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Anesth Pain Med. 2011 Apr;6(2):164-168. Korean. Original Article.
Kim YB , Lee KC , Kim GS , Kim HS .
Department of Anesthesia and Pain Medicine, Gil Medical Center, Gachon University, Incheon, Korea. khs@gilhospital.com
Abstract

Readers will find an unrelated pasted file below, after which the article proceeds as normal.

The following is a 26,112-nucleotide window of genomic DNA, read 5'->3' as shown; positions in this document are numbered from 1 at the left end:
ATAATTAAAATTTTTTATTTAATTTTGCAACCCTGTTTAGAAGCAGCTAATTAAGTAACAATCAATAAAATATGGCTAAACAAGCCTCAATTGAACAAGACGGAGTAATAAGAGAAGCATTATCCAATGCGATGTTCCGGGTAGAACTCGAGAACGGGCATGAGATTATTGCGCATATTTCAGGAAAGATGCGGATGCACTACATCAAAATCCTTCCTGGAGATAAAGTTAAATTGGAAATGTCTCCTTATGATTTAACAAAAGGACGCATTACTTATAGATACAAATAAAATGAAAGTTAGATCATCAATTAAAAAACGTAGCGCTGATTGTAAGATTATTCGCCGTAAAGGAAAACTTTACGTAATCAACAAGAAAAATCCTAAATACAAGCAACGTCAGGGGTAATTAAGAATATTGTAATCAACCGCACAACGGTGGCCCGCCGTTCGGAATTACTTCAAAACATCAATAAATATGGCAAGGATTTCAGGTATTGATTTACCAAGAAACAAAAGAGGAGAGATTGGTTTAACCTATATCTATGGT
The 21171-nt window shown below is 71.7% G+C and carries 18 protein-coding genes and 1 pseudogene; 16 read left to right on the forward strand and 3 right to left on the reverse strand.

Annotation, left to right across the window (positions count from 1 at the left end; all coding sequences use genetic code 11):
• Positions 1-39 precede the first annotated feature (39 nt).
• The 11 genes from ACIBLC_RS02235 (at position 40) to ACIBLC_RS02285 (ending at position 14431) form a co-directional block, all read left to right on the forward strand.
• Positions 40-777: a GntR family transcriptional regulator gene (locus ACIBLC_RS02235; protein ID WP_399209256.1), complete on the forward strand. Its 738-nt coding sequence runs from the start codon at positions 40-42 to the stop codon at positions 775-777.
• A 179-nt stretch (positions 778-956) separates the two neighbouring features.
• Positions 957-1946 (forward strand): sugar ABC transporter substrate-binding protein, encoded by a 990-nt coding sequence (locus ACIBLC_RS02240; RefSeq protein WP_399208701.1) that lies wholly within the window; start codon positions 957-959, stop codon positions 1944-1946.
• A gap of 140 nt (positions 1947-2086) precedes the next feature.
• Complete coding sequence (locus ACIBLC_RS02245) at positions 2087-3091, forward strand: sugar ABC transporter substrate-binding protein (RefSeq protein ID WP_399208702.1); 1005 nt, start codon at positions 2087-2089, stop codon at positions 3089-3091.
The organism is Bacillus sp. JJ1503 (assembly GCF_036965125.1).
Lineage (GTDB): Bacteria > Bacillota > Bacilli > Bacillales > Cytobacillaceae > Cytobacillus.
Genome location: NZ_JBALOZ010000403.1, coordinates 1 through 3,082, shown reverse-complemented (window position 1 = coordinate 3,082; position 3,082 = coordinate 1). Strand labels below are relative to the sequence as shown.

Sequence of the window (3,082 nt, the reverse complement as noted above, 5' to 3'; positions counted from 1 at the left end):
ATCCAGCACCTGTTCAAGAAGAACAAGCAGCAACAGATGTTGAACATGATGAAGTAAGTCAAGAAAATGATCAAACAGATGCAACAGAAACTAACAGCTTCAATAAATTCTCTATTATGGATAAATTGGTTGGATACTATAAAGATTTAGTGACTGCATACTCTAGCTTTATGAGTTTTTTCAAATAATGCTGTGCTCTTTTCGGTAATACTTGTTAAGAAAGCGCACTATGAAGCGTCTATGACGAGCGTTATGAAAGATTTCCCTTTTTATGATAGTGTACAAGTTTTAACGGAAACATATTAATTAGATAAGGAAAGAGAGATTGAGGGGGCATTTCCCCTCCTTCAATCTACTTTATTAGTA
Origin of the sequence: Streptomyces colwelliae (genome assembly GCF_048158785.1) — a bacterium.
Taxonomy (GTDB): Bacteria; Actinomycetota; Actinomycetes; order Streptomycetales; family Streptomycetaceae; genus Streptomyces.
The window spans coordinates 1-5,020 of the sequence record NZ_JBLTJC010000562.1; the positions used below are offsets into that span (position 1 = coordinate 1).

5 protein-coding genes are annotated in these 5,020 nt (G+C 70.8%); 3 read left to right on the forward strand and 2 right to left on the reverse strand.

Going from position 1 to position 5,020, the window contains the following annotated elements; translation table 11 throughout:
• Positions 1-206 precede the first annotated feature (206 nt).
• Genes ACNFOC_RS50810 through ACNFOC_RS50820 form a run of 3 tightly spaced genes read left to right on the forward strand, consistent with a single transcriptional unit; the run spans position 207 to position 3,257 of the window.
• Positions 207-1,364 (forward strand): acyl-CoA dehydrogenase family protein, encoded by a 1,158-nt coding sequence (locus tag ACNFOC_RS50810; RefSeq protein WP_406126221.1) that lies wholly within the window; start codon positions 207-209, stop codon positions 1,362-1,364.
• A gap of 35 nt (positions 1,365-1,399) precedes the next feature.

BACKGROUND: The skin temperature is often decreased during anesthesia because of a cool ambient temperature in the operating room. Contractility of the muscles may be affected by lowering the muscle temperature. This study was designed to verify that efforts to maintain normothermia on the monitored arm can make recovery from deep neuromuscular blockade more reliable. METHODS: A total of 60 patients were enrolled in this study. Each patient was randomly assigned to group 1 (the monitored arm was shielded with a passive warming protector) or group 2 (the monitored arm was was exposed to the ambient operating room temperature). Conventional inhalation anesthesia was induced with propofol and alfentanil, and this was maintained with O2, N2O and isoflurane. The twitch response of the adductor pollicis muscle was recorded. After calibration of the TOF watch(R), 0.6 mg/kg of rocuronium was injected. During anesthesia, the post tetanic count (PTC) was checked every 5 to 6 minutes until the first response to a train-of-four (TOF) stimulations appeared. The ambient operating room temperature, the core temperature and the skin temperature were checked simultaneously. RESULTS: The skin temperature of group 2 was lower than that of group 1 (33.89 +/- 0.81 degreesC and 35.41 +/- 0.45 degreesC, respectively, P < 0.05). When the data was plotted with the equation y=be(-ax), this equation well represented the data of group 1 (R2 = 0.82), but it did not well represent the data of group 2 (R2 = 0.54). CONCLUSIONS: During recovery from deep neuromuscular blockade with using rocuronium, it may be desirable to maintain normothermia at the thenar area for a better recovery time from a given PTC.

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